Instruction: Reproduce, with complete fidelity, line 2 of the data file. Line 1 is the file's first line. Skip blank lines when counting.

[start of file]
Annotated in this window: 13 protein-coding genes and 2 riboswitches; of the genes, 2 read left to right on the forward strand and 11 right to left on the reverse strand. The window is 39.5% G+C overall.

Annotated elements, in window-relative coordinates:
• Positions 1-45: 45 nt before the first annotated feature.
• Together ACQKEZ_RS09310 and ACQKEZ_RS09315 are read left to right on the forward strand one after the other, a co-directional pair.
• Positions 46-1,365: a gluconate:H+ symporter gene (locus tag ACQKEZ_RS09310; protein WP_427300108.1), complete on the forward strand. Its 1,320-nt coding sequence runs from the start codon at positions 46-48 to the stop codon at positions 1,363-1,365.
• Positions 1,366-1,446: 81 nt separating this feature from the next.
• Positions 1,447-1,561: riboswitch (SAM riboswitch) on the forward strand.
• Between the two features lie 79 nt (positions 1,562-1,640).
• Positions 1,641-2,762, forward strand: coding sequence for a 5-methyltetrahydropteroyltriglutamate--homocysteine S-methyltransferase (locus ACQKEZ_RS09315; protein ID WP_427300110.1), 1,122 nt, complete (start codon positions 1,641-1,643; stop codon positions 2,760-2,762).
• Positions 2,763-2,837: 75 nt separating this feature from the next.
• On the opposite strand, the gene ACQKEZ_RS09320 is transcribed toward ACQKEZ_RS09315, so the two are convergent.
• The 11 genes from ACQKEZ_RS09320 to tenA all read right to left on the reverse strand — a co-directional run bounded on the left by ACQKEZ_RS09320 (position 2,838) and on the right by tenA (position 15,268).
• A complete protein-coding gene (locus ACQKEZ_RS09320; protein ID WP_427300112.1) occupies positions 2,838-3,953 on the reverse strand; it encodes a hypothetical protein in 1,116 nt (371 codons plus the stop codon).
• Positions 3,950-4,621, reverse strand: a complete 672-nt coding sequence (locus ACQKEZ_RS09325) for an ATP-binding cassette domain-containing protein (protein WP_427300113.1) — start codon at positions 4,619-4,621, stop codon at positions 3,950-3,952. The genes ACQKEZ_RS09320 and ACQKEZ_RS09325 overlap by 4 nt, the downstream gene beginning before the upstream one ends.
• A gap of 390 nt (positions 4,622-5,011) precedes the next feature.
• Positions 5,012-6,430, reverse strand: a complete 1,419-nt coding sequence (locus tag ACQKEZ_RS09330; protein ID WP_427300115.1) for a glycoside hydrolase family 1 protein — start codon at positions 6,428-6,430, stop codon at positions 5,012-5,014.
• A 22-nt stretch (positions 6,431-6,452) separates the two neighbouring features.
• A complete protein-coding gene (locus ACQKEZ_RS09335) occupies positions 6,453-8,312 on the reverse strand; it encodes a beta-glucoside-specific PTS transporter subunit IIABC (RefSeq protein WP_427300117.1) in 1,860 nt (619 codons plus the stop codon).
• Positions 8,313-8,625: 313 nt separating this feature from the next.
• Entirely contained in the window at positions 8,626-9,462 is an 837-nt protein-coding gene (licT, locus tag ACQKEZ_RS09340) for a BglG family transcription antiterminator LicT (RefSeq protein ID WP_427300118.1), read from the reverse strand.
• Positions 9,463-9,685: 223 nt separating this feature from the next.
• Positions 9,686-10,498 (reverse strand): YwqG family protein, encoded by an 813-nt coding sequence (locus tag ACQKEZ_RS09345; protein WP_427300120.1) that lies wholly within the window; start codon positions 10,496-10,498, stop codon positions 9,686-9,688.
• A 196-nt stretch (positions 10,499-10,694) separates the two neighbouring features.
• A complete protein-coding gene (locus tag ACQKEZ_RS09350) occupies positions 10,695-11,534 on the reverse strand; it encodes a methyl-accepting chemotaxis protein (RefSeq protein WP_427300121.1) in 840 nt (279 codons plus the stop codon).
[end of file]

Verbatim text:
Annotated elements, in window-relative coordinates: